September is National Childhood Obesity Awareness Month—a new observance that started five years ago, but is in keeping with mounting public awareness about the problem of childhood obesity. While parents are hit with messages to prevent obesity, they often get conflicting advice. So what can parents do to prevent obesity without instilling an unhealthy obsession with weight?
Researchers at the University of Minnesota’s School of Public Health recommend parents start by modifying the home environment to make it easier to engage in healthier eating and activity and by modeling healthy eating and physical activity behaviors, a positive body image, and avoidance of weight talk. Their advice is based on research gathered through Project EAT, one of the largest and most comprehensive studies to examine weight-related issues in teenagers led by Dianne Neumark-Sztainer, Ph.D. Neumark-Sztainer used the findings from Project EAT to provide parents strategies in the book, I’m, Like, So Fat! Helping Your Teen Make Healthy choices about Eating and Exercise in a Weight-Obsessed World.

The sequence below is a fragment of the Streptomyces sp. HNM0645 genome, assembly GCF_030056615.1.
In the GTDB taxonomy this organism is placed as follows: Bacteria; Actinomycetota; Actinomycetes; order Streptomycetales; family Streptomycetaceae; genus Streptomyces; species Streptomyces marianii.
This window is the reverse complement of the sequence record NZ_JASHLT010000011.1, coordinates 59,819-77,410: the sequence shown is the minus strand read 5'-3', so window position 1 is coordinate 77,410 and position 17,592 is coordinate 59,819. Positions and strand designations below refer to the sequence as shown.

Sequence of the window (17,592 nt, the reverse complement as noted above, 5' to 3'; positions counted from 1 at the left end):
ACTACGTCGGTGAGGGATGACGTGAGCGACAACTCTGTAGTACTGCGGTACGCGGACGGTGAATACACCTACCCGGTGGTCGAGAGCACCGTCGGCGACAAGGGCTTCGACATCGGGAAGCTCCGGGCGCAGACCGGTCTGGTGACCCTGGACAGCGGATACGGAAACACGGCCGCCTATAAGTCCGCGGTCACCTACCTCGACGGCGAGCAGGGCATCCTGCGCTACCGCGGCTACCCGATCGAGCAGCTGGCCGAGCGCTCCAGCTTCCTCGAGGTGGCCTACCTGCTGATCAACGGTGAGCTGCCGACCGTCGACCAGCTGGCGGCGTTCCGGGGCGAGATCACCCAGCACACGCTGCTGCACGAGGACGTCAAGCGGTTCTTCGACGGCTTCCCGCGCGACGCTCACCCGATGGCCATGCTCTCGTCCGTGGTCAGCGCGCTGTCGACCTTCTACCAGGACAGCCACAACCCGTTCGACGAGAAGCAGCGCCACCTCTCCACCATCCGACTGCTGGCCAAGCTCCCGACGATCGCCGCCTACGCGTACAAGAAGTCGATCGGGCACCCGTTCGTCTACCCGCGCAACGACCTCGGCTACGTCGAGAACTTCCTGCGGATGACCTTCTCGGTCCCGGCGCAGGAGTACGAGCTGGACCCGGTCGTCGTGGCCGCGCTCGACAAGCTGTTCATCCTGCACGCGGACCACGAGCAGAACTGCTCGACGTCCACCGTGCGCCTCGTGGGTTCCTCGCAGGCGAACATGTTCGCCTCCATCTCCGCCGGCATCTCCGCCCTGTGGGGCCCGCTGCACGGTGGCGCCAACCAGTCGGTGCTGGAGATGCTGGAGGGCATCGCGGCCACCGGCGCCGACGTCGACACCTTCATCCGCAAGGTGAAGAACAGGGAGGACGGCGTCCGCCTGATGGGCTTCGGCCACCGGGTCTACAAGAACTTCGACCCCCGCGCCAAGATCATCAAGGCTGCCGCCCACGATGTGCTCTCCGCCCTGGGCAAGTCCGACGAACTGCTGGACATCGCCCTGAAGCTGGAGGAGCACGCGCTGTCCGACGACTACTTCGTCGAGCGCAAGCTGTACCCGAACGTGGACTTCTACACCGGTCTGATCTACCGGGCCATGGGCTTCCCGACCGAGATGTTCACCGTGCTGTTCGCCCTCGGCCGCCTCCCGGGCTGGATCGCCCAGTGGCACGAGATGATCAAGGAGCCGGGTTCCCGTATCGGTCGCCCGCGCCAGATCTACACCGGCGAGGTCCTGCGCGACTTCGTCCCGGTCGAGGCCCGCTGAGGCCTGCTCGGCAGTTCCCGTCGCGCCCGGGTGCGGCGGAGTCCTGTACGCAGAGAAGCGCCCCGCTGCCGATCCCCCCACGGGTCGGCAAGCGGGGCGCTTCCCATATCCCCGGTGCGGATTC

Health Talk spoke with Colleen Flattum, M.S., R.D., senior program manager with Project EAT.